In re­sponse to David Mor­ris, I agree Mul­doon’s were not glory days but they did not por­tend the hellish years that fol­lowed. Sub­se­quently, many com­mu­ni­ties suf­fered 20 per cent-plus in­ter­est rates, dra­matic in­creases in sui­cide, post of­fice and bank clo­sures and in­creases in in­ter-gen­er­a­tional un­em­ploy­ment. We lost free ter­tiary ed­u­ca­tion, high hous­ing lev­els and free med­i­cal care in ex­change for an in­crease in colour choices of new toys.

The ar­chi­tects of this “shock doc­trine” re­ceived hon­ours, knight­hoods and awards. Now we strug­gle with the fall­out. The cor­po­rati­sa­tion of demo­cratic in­sti­tu­tions and their man­age­ri­al­ism ap­proach has con­tin­ued, in­clud­ing colonis­ing the language of pro­gres­sives, sus­tain­abil­ity and en­vi­ron­men­tal­ists to sell their eco­nomic prod­uct. What cost to sub­se­quent gen­er­a­tions has been Mor­ris’ in­creased “range of good whiskey”?

Grant Gil­lon, Devon­port.

Hos­pi­tal­ity jobs

The need to train Ki­wis has been dis­cussed for years. Un­for­tu­nately while we give out the dole to many able-bod­ied young peo­ple who can't be both­ered get­ting out of bed in the morn­ing, let alone try for work in an­other town, this will con­tinue. Most cafes, restau­rants and bars are full of young North­ern Hemi­sphere peo­ple who have get up and go, speak good English and work hard. Most of those I have met have man­ners and love to chat about their home and coun­try so it's a twoway learn­ing curve.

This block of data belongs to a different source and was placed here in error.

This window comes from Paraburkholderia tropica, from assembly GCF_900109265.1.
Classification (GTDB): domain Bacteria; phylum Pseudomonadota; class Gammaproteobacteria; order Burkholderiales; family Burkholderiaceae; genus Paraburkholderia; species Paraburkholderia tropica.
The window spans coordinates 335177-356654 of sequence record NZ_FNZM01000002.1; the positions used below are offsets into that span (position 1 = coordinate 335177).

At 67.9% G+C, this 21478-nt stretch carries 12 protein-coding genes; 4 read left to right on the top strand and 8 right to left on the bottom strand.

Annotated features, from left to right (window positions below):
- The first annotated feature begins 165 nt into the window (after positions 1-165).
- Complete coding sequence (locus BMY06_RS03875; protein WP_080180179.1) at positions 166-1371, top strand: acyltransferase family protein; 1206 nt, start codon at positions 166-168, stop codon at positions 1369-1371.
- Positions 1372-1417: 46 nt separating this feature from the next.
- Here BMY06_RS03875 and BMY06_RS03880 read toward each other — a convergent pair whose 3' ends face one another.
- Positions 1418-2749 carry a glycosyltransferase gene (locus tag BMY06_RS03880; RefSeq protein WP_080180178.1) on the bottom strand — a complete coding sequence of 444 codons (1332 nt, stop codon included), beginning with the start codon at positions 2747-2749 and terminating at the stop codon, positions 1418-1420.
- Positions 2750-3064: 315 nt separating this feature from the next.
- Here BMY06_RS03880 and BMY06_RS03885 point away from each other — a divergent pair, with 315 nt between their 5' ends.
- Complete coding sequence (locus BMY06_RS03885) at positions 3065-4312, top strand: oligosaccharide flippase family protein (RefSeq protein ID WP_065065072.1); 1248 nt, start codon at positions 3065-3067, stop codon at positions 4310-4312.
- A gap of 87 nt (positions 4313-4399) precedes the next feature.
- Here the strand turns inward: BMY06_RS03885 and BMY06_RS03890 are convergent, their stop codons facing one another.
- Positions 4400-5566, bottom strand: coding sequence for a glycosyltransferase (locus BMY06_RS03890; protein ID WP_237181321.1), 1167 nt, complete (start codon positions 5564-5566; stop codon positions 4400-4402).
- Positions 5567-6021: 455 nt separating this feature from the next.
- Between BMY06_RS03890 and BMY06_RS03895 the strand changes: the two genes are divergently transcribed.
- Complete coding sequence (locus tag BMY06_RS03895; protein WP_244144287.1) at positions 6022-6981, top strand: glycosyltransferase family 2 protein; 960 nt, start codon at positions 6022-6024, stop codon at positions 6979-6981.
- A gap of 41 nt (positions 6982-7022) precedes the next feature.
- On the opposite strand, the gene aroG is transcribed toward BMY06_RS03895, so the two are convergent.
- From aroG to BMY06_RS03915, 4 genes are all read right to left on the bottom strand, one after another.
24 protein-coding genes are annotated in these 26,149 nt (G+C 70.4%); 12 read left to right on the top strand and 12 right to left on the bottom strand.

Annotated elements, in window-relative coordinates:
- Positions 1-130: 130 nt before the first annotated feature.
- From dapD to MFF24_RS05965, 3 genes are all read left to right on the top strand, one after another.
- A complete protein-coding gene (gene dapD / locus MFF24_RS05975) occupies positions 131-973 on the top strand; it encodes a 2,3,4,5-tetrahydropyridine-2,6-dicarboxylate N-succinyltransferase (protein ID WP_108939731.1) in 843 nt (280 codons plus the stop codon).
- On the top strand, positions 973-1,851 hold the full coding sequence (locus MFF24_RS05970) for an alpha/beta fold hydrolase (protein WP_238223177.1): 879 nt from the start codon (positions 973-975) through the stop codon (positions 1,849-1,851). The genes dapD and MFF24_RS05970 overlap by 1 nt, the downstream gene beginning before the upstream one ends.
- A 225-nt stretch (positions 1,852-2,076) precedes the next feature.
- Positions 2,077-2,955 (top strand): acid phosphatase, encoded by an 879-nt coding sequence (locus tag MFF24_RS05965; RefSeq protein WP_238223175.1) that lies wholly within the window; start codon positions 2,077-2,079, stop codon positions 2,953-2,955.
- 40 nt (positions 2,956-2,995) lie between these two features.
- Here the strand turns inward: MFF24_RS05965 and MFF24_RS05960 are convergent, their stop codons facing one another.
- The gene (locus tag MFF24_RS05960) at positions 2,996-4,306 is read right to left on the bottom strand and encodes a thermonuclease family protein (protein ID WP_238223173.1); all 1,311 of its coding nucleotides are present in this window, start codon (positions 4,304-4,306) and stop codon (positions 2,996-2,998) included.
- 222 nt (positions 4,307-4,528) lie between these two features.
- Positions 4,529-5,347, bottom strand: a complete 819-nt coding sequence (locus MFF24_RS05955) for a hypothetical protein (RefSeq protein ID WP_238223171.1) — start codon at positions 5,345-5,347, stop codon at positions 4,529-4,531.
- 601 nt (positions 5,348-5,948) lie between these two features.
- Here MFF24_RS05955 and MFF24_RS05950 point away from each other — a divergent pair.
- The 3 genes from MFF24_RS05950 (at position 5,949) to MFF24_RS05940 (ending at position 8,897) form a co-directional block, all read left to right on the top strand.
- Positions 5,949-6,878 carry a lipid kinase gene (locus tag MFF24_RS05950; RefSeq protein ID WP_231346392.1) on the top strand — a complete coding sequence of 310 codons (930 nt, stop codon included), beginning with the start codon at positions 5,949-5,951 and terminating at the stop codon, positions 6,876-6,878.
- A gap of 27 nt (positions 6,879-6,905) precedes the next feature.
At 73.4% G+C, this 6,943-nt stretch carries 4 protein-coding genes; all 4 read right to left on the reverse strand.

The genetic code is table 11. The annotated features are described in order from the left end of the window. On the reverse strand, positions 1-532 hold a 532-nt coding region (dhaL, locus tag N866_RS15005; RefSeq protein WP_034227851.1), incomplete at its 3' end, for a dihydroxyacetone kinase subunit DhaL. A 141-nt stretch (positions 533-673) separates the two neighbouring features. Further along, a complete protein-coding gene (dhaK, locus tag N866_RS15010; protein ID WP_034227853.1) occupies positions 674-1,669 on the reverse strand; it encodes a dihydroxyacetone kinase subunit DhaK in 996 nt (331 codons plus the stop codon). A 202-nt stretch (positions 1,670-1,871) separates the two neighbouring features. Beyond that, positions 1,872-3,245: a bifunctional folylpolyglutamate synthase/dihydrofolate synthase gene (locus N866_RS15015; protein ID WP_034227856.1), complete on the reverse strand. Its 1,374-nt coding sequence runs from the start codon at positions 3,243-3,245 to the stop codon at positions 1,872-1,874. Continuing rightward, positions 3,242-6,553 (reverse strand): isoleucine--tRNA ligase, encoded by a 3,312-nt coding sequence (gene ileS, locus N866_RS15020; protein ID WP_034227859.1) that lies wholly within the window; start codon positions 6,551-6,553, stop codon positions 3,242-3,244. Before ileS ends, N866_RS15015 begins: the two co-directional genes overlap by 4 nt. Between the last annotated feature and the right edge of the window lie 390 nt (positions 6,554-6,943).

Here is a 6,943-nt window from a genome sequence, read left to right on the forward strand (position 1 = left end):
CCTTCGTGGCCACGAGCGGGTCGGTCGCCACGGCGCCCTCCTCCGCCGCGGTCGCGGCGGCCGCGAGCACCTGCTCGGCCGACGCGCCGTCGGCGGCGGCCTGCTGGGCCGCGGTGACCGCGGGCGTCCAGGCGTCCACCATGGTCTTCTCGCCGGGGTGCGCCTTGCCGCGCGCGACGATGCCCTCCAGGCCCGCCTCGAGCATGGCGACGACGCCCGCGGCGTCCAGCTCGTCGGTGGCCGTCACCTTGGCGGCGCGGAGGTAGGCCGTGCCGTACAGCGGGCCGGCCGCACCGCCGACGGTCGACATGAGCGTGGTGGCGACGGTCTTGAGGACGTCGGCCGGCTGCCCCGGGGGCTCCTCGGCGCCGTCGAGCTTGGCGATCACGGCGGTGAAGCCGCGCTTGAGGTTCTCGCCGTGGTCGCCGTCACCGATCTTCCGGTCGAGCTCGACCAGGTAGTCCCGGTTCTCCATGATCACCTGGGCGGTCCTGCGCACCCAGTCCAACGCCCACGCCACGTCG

Su­san Lawrence, Ko­hi­marama.

Shoul­der tackle

I may have missed it but I have been look­ing for the of­fi­cial word from World Rugby ex­plain­ing the dif­fer­ence be­tween the no-arms tackle by SBW in the 2016 Li­ons se­cond test which led to a red card and a sub­stan­tial stand-down, and the high no-arms tackle by Far­rell of Eng­land last week­end which did not even re­ceive a penalty. I think rugby fol­low­ers world­wide would like to know the dif­fer­ence in these seem­ingly iden­ti­cal events.

R. C. Bell, Sil­verdale.

Not in­ten­tional

There was noth­ing con­tentious at all with Owen Far­rell’s hit on An­dre Ester­huizen. See­ing his arms flip back from the clash shows he in­tended to wrap him up ball and all. If you go in half-hearted you will be the one hurt.

I’m look­ing for­ward to see­ing who has the widest smile, though, Sun­day morn­ing: Ed­die Jones or Steve Hansen. Hope it’s a hard, clean cracker of a game.

Glenn Forsyth, Taupo.

Con­tinue the con­ver­sa­tion ... Leighton Smith New­stalk ZB 8:30am-Noon